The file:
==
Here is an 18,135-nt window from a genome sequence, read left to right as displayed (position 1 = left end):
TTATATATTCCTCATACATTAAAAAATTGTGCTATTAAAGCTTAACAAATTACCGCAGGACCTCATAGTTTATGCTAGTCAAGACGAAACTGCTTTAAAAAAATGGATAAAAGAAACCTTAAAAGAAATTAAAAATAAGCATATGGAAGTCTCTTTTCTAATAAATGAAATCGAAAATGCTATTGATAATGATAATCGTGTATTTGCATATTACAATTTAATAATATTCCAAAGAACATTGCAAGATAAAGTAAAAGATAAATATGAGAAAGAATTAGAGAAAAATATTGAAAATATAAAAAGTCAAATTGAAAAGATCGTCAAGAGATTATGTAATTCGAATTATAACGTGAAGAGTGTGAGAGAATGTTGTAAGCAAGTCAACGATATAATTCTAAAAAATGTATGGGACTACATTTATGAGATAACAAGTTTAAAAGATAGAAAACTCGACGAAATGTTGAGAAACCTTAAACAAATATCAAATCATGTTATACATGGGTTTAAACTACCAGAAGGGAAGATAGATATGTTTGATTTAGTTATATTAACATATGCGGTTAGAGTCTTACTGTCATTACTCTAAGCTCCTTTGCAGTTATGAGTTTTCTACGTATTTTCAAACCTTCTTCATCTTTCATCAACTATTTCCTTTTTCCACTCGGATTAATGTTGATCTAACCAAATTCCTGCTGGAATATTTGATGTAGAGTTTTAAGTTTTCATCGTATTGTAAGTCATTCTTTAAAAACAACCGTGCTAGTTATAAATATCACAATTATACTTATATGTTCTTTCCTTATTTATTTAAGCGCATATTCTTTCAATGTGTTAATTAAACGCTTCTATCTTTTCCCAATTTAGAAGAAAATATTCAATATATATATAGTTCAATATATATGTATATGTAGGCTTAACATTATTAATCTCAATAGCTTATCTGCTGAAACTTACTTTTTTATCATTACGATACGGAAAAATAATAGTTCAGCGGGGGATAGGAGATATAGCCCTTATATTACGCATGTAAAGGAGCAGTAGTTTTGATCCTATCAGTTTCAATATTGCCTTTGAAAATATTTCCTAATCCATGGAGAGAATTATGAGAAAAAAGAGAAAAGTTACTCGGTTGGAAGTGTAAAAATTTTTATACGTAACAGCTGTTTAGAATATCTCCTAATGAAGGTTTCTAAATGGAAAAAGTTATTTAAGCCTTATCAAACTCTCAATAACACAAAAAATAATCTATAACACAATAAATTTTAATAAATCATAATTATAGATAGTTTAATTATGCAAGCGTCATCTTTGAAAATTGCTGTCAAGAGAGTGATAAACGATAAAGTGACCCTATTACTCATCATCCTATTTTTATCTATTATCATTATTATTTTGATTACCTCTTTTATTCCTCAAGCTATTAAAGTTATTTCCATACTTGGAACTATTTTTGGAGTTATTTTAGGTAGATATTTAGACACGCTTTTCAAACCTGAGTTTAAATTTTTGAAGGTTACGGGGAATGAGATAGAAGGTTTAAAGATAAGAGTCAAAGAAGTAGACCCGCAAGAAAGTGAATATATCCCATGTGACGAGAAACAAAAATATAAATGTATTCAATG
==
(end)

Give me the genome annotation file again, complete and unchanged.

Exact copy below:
Here is an 18,135-nt window from a genome sequence, read left to right as displayed (position 1 = left end):
TTATATATTCCTCATACATTAAAAAATTGTGCTATTAAAGCTTAACAAATTACCGCAGGACCTCATAGTTTATGCTAGTCAAGACGAAACTGCTTTAAAAAAATGGATAAAAGAAACCTTAAAAGAAATTAAAAATAAGCATATGGAAGTCTCTTTTCTAATAAATGAAATCGAAAATGCTATTGATAATGATAATCGTGTATTTGCATATTACAATTTAATAATATTCCAAAGAACATTGCAAGATAAAGTAAAAGATAAATATGAGAAAGAATTAGAGAAAAATATTGAAAATATAAAAAGTCAAATTGAAAAGATCGTCAAGAGATTATGTAATTCGAATTATAACGTGAAGAGTGTGAGAGAATGTTGTAAGCAAGTCAACGATATAATTCTAAAAAATGTATGGGACTACATTTATGAGATAACAAGTTTAAAAGATAGAAAACTCGACGAAATGTTGAGAAACCTTAAACAAATATCAAATCATGTTATACATGGGTTTAAACTACCAGAAGGGAAGATAGATATGTTTGATTTAGTTATATTAACATATGCGGTTAGAGTCTTACTGTCATTACTCTAAGCTCCTTTGCAGTTATGAGTTTTCTACGTATTTTCAAACCTTCTTCATCTTTCATCAACTATTTCCTTTTTCCACTCGGATTAATGTTGATCTAACCAAATTCCTGCTGGAATATTTGATGTAGAGTTTTAAGTTTTCATCGTATTGTAAGTCATTCTTTAAAAACAACCGTGCTAGTTATAAATATCACAATTATACTTATATGTTCTTTCCTTATTTATTTAAGCGCATATTCTTTCAATGTGTTAATTAAACGCTTCTATCTTTTCCCAATTTAGAAGAAAATATTCAATATATATATAGTTCAATATATATGTATATGTAGGCTTAACATTATTAATCTCAATAGCTTATCTGCTGAAACTTACTTTTTTATCATTACGATACGGAAAAATAATAGTTCAGCGGGGGATAGGAGATATAGCCCTTATATTACGCATGTAAAGGAGCAGTAGTTTTGATCCTATCAGTTTCAATATTGCCTTTGAAAATATTTCCTAATCCATGGAGAGAATTATGAGAAAAAAGAGAAAAGTTACTCGGTTGGAAGTGTAAAAATTTTTATACGTAACAGCTGTTTAGAATATCTCCTAATGAAGGTTTCTAAATGGAAAAAGTTATTTAAGCCTTATCAAACTCTCAATAACACAAAAAATAATCTATAACACAATAAATTTTAATAAATCATAATTATAGATAGTTTAATTATGCAAGCGTCATCTTTGAAAATTGCTGTCAAGAGAGTGATAAACGATAAAGTGACCCTATTACTCATCATCCTATTTTTATCTATTATCATTATTATTTTGATTACCTCTTTTATTCCTCAAGCTATTAAAGTTATTTCCATACTTGGAACTATTTTTGGAGTTATTTTAGGTAGATATTTAGACACGCTTTTCAAACCTGAGTTTAAATTTTTGAAGGTTACGGGGAATGAGATAGAAGGTTTAAAGATAAGAGTCAAAGAAGTAGACCCGCAAGAAAGTGAATATATCCCATGTGACGAGAAACAAAAATATAAATGTATTCAATG